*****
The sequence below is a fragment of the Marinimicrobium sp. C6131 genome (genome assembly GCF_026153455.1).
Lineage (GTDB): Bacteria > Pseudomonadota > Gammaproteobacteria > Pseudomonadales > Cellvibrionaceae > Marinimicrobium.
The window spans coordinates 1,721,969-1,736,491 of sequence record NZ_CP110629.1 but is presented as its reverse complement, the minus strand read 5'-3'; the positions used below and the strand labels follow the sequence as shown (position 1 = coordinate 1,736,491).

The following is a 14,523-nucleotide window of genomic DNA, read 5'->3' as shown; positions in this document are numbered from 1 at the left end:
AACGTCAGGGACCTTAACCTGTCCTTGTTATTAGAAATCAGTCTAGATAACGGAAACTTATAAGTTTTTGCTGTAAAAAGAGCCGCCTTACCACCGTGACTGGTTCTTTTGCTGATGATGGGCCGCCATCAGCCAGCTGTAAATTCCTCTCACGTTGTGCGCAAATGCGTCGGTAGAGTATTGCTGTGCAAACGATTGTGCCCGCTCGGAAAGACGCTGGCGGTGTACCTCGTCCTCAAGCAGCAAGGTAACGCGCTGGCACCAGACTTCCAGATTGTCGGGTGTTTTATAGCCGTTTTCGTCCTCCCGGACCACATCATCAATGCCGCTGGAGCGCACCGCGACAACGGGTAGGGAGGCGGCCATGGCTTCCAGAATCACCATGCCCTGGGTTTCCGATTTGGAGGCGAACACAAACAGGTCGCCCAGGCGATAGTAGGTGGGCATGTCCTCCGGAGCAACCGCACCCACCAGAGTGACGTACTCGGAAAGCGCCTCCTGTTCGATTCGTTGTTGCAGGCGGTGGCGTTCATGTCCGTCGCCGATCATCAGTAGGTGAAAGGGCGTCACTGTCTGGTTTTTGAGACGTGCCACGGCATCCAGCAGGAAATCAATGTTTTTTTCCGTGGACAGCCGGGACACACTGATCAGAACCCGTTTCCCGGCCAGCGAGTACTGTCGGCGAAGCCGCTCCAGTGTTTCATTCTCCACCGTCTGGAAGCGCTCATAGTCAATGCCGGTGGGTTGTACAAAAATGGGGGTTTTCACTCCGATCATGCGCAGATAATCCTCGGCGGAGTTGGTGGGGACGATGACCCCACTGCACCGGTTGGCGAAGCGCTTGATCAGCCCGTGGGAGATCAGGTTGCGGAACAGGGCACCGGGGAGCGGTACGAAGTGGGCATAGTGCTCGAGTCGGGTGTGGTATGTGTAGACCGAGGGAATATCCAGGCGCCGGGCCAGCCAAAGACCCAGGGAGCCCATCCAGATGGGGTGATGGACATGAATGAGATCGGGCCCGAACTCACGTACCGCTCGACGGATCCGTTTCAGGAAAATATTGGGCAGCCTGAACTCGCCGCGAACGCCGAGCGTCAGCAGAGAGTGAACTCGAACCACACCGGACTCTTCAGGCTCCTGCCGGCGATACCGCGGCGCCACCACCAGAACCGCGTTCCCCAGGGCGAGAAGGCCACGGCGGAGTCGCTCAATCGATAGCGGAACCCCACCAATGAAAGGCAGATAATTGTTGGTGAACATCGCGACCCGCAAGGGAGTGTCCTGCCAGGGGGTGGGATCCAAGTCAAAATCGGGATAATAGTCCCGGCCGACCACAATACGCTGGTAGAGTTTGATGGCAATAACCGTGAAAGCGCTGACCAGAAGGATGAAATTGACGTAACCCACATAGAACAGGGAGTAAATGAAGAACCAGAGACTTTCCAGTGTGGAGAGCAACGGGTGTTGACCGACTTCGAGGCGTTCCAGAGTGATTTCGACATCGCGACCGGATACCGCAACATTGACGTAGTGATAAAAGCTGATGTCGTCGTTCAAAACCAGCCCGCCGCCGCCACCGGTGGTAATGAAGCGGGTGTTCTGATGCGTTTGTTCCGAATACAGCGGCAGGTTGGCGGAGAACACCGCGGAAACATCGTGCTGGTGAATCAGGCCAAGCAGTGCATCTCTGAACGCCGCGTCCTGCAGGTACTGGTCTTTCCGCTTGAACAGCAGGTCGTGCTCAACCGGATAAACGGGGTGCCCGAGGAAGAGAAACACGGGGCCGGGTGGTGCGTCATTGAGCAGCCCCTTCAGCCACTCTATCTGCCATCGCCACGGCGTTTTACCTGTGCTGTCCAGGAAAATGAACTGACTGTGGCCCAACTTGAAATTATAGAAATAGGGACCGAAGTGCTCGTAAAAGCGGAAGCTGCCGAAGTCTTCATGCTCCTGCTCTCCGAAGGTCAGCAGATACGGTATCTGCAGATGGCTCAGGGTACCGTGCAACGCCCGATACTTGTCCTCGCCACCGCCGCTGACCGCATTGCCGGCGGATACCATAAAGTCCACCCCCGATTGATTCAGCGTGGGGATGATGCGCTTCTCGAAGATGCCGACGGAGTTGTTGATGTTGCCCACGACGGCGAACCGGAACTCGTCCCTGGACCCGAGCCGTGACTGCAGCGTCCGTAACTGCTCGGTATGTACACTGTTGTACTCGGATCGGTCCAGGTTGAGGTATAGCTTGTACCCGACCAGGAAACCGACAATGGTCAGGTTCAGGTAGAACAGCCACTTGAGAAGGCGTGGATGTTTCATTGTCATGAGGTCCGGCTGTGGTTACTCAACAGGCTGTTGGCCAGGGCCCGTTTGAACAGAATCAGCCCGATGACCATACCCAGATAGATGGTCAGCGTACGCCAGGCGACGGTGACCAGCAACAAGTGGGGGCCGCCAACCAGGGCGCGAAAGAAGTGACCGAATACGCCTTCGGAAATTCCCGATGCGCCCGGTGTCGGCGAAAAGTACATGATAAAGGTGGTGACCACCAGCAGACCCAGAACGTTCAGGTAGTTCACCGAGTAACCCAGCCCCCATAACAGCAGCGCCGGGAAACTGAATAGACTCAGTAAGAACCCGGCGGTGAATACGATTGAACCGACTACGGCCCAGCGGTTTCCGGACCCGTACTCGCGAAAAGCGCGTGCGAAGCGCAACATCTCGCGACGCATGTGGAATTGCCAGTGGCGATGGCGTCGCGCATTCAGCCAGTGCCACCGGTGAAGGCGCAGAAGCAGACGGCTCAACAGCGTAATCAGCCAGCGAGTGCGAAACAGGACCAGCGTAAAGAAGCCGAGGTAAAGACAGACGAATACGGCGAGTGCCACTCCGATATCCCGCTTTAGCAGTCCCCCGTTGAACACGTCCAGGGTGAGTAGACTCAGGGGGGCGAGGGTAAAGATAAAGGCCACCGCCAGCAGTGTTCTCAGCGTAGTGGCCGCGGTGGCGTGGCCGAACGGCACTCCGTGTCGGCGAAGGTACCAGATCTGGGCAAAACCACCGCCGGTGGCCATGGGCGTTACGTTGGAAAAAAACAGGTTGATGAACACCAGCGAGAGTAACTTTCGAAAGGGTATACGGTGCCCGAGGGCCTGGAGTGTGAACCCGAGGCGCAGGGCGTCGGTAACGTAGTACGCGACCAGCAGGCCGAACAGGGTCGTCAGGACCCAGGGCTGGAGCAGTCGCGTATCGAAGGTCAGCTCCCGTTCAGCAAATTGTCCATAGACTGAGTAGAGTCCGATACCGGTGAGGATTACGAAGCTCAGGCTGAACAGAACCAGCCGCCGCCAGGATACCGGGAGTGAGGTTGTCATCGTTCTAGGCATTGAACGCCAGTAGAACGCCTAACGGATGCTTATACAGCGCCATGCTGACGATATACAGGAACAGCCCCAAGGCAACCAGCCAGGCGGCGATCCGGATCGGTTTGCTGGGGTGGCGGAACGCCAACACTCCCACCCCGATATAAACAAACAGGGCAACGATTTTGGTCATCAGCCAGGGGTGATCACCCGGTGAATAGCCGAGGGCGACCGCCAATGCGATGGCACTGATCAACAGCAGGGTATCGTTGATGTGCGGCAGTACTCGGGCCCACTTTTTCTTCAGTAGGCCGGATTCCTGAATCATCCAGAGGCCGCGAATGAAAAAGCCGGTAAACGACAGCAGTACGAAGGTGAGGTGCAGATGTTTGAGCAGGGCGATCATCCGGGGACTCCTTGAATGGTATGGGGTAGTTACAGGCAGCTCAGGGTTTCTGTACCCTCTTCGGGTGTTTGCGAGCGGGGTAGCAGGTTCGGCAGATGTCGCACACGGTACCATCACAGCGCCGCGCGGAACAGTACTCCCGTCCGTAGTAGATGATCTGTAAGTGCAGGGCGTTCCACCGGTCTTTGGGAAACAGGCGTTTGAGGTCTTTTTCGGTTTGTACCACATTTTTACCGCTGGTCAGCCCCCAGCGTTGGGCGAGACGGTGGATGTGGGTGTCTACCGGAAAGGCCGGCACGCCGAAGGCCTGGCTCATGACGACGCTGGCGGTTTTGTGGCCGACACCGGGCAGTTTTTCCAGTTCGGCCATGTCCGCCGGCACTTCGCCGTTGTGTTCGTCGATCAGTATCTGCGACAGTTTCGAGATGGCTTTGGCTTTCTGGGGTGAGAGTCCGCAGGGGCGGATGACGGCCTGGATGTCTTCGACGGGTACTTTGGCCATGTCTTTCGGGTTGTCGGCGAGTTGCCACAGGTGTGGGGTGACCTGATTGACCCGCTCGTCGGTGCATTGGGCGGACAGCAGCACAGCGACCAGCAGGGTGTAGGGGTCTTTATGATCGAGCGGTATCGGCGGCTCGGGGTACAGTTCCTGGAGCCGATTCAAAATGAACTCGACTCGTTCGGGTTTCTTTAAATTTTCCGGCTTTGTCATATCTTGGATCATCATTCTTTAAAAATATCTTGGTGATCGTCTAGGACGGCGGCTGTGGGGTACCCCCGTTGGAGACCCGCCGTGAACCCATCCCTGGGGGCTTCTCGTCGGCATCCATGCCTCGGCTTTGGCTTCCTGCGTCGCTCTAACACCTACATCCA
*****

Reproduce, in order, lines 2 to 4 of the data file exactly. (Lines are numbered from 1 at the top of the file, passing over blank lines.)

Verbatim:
Lineage (GTDB): Bacteria > Pseudomonadota > Gammaproteobacteria > Pseudomonadales > Cellvibrionaceae > Marinimicrobium.
The window spans coordinates 1,721,969-1,736,491 of sequence record NZ_CP110629.1 but is presented as its reverse complement, the minus strand read 5'-3'; the positions used below and the strand labels follow the sequence as shown (position 1 = coordinate 1,736,491).

The following is a 14,523-nucleotide window of genomic DNA, read 5'->3' as shown; positions in this document are numbered from 1 at the left end: